A jury Friday ordered the Boston Herald to pay $2.1 million for libeling a Superior Court judge, saying it misquoted him as telling lawyers that a 14-year-old rape victim should “get over it.”
In a case closely watched by the media and legal communities, a jury deliberated for more than 20 hours over five days before finding that the newspaper and reporter David Wedge libeled Superior Court Judge Ernest B. Murphy in articles that portrayed him as lenient toward defendants. Another reporter, Jules Crittenden, was cleared.
Murphy claimed Wedge misquoted him as telling lawyers involved in the case about the teenage rape victim: “Tell her to get over it.”
The quote was included in a February 2002 series of Herald articles that said Murphy had been criticized by prosecutors for lenient sentences, including eight years’ probation for a 17-year-old convicted of two rapes and an armed robbery.
Murphy, 61, sued the Herald and its writers, claiming his comments about the 14-year-old, made in a closed-door meeting with lawyers, were misquoted and taken out of context. The newspaper stood by its reporting.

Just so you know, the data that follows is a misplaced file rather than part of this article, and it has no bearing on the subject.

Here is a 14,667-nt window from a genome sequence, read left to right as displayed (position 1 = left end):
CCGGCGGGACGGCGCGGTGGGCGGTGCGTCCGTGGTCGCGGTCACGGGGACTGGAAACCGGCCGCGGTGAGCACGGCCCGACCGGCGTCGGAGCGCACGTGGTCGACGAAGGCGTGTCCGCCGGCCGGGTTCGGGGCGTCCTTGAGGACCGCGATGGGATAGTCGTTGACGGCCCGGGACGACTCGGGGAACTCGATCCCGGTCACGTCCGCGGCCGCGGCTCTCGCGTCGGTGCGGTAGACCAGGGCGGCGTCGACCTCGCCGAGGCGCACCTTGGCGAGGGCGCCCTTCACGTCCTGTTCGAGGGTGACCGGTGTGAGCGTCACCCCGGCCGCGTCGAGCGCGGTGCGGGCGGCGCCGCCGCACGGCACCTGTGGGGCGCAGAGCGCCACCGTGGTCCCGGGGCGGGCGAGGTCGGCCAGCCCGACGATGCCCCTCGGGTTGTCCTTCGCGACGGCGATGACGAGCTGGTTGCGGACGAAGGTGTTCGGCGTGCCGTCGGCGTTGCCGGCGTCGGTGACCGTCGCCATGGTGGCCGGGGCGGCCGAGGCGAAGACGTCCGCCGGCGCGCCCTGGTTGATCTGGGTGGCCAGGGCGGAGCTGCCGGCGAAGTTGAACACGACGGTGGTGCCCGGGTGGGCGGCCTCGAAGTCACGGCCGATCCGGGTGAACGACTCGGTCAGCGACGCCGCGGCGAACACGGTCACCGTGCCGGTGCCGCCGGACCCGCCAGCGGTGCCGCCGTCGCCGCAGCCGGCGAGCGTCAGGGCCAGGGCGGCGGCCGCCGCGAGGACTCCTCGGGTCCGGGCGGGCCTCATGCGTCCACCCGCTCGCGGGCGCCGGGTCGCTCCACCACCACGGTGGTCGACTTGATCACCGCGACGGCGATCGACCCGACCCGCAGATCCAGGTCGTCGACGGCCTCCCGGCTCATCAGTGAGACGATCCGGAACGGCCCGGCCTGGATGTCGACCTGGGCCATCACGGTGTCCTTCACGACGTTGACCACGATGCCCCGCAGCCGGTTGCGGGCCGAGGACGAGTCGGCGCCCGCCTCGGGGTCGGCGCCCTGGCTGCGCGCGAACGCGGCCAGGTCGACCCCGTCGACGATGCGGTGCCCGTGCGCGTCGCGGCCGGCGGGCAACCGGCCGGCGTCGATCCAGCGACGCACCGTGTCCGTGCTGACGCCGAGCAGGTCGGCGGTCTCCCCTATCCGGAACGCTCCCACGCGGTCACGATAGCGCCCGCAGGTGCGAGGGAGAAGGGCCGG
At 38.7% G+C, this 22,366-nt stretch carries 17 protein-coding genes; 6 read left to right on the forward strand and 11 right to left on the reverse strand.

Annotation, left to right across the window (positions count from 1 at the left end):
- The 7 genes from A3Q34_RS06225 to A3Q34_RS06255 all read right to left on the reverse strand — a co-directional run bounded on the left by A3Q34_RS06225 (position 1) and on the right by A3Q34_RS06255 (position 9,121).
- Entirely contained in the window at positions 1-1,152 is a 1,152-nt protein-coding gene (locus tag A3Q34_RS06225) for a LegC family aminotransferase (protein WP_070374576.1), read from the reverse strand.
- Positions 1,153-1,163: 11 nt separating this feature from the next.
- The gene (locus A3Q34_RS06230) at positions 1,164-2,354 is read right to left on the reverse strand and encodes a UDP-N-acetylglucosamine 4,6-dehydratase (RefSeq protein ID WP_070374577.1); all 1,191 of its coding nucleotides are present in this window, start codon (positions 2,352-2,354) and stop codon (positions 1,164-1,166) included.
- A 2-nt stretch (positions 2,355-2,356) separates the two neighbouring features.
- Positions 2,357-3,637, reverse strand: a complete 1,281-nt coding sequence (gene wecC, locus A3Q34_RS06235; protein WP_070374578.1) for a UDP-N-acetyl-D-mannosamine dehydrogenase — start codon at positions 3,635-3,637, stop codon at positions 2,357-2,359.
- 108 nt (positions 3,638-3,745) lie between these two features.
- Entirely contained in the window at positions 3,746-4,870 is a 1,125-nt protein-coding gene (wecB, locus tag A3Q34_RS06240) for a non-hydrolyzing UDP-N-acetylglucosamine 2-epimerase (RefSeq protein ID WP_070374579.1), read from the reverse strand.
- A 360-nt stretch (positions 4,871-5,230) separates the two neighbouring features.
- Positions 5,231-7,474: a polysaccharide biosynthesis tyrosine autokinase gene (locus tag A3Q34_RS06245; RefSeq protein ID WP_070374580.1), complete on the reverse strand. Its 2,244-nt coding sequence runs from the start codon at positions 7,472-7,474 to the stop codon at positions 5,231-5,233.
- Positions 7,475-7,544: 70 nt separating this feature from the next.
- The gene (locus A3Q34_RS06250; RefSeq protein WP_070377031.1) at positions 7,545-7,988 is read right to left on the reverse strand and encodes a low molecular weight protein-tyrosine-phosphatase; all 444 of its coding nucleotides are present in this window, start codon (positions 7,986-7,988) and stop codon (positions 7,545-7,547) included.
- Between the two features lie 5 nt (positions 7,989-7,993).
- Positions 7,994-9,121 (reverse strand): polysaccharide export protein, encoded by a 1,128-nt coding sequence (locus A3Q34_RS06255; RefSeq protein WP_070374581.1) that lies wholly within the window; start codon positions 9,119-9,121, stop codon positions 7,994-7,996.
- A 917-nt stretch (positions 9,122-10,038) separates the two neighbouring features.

“I’m feeling obviously very elated and very gratified about what’s happened so far,” Murphy said as he left court after the verdict was read. Later, Murphy said he hoped the verdict would be a warning to journalists around the country.
Patrick J. Purcell, the newspaper’s president and publisher, issued a statement thanking the jury “for their diligence on this very complicated case” but added, “We have complete faith in our reporter David Wedge, and we are confident this decision will be reversed on appeal.”
“We believe the First Amendment allows news organizations to provide uninhibited coverage of government and public figures, and we will continue to cover them vigorously,” Purcell said.